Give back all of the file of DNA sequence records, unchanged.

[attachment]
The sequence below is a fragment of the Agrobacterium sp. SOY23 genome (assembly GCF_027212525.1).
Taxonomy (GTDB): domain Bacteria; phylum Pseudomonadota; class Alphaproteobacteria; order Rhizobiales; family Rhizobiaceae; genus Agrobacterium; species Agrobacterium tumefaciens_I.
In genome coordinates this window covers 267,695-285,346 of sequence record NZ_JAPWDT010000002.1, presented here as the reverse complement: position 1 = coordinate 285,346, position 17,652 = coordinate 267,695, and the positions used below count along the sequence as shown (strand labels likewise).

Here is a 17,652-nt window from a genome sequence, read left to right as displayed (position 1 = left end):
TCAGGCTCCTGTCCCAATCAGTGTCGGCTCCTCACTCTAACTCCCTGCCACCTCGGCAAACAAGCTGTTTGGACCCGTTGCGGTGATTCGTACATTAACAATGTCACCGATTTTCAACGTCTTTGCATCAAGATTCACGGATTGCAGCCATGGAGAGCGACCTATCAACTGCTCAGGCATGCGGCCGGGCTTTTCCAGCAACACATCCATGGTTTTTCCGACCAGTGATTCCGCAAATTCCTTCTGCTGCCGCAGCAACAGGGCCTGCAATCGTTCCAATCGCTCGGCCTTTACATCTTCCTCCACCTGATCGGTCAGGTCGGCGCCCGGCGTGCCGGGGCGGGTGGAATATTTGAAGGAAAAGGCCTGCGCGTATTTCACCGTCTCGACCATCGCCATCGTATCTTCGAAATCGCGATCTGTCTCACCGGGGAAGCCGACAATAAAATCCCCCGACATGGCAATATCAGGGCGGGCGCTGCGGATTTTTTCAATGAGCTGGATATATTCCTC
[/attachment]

The sequence below is a fragment of the Agrobacterium sp. SOY23 genome (assembly GCF_027212525.1).
Taxonomy (GTDB): domain Bacteria; phylum Pseudomonadota; class Alphaproteobacteria; order Rhizobiales; family Rhizobiaceae; genus Agrobacterium; species Agrobacterium tumefaciens_I.
In genome coordinates this window covers 267,695-285,346 of sequence record NZ_JAPWDT010000002.1, presented here as the reverse complement: position 1 = coordinate 285,346, position 17,652 = coordinate 267,695, and the positions used below count along the sequence as shown (strand labels likewise).

Here is a 17,652-nt window from a genome sequence, read left to right as displayed (position 1 = left end):
TCAGGCTCCTGTCCCAATCAGTGTCGGCTCCTCACTCTAACTCCCTGCCACCTCGGCAAACAAGCTGTTTGGACCCGTTGCGGTGATTCGTACATTAACAATGTCACCGATTTTCAACGTCTTTGCATCAAGATTCACGGATTGCAGCCATGGAGAGCGACCTATCAACTGCTCAGGCATGCGGCCGGGCTTTTCCAGCAACACATCCATGGTTTTTCCGACCAGTGATTCCGCAAATTCCTTCTGCTGCCGCAGCAACAGGGCCTGCAATCGTTCCAATCGCTCGGCCTTTACATCTTCCTCCACCTGATCGGTCAGGTCGGCGCCCGGCGTGCCGGGGCGGGTGGAATATTTGAAGGAAAAGGCCTGCGCGTATTTCACCGTCTCGACCATCGCCATCGTATCTTCGAAATCGCGATCTGTCTCACCGGGGAAGCCGACAATAAAATCCCCCGACATGGCAATATCAGGGCGGGCGCTGCGGATTTTTTCAATGAGCTGGATATATTCCTC